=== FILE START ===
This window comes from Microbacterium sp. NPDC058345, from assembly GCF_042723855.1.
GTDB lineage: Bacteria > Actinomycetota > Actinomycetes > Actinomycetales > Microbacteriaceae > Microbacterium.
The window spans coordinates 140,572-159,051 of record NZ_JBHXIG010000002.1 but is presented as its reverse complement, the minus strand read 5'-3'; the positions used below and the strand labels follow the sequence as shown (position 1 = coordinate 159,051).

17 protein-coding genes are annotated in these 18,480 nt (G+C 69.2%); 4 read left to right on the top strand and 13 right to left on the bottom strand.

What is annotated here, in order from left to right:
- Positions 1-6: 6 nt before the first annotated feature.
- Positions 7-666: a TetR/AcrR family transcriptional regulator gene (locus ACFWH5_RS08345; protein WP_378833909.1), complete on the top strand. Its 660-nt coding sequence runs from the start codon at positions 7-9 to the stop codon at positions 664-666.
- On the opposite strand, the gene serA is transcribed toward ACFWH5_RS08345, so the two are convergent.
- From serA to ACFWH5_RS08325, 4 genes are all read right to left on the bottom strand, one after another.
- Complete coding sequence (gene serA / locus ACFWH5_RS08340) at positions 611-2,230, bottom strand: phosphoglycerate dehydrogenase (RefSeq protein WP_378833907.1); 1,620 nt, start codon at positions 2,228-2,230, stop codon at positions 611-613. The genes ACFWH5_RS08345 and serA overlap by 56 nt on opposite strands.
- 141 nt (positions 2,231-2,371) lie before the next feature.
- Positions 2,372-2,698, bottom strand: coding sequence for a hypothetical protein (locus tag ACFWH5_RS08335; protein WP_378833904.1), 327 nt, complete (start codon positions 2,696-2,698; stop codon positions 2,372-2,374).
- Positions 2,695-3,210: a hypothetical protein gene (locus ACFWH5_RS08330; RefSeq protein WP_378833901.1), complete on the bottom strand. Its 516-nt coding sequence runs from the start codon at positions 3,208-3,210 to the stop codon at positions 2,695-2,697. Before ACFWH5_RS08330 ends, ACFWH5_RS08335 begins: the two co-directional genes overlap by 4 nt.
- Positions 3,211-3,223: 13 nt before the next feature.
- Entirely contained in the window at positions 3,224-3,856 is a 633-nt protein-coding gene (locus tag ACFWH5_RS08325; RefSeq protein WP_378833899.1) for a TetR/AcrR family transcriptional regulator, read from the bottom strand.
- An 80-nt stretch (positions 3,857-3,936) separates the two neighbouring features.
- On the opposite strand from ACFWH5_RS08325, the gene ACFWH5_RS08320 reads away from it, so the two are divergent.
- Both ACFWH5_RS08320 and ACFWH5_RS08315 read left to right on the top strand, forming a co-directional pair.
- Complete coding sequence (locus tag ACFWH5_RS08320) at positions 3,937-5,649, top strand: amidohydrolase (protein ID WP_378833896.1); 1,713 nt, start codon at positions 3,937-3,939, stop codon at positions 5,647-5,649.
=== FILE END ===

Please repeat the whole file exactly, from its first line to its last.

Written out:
This window comes from Microbacterium sp. NPDC058345, from assembly GCF_042723855.1.
GTDB lineage: Bacteria > Actinomycetota > Actinomycetes > Actinomycetales > Microbacteriaceae > Microbacterium.
The window spans coordinates 140,572-159,051 of record NZ_JBHXIG010000002.1 but is presented as its reverse complement, the minus strand read 5'-3'; the positions used below and the strand labels follow the sequence as shown (position 1 = coordinate 159,051).

17 protein-coding genes are annotated in these 18,480 nt (G+C 69.2%); 4 read left to right on the top strand and 13 right to left on the bottom strand.

What is annotated here, in order from left to right:
- Positions 1-6: 6 nt before the first annotated feature.
- Positions 7-666: a TetR/AcrR family transcriptional regulator gene (locus ACFWH5_RS08345; protein WP_378833909.1), complete on the top strand. Its 660-nt coding sequence runs from the start codon at positions 7-9 to the stop codon at positions 664-666.
- On the opposite strand, the gene serA is transcribed toward ACFWH5_RS08345, so the two are convergent.
- From serA to ACFWH5_RS08325, 4 genes are all read right to left on the bottom strand, one after another.
- Complete coding sequence (gene serA / locus ACFWH5_RS08340) at positions 611-2,230, bottom strand: phosphoglycerate dehydrogenase (RefSeq protein WP_378833907.1); 1,620 nt, start codon at positions 2,228-2,230, stop codon at positions 611-613. The genes ACFWH5_RS08345 and serA overlap by 56 nt on opposite strands.
- 141 nt (positions 2,231-2,371) lie before the next feature.
- Positions 2,372-2,698, bottom strand: coding sequence for a hypothetical protein (locus tag ACFWH5_RS08335; protein WP_378833904.1), 327 nt, complete (start codon positions 2,696-2,698; stop codon positions 2,372-2,374).
- Positions 2,695-3,210: a hypothetical protein gene (locus ACFWH5_RS08330; RefSeq protein WP_378833901.1), complete on the bottom strand. Its 516-nt coding sequence runs from the start codon at positions 3,208-3,210 to the stop codon at positions 2,695-2,697. Before ACFWH5_RS08330 ends, ACFWH5_RS08335 begins: the two co-directional genes overlap by 4 nt.
- Positions 3,211-3,223: 13 nt before the next feature.
- Entirely contained in the window at positions 3,224-3,856 is a 633-nt protein-coding gene (locus tag ACFWH5_RS08325; RefSeq protein WP_378833899.1) for a TetR/AcrR family transcriptional regulator, read from the bottom strand.
- An 80-nt stretch (positions 3,857-3,936) separates the two neighbouring features.
- On the opposite strand from ACFWH5_RS08325, the gene ACFWH5_RS08320 reads away from it, so the two are divergent.
- Both ACFWH5_RS08320 and ACFWH5_RS08315 read left to right on the top strand, forming a co-directional pair.
- Complete coding sequence (locus tag ACFWH5_RS08320) at positions 3,937-5,649, top strand: amidohydrolase (protein ID WP_378833896.1); 1,713 nt, start codon at positions 3,937-3,939, stop codon at positions 5,647-5,649.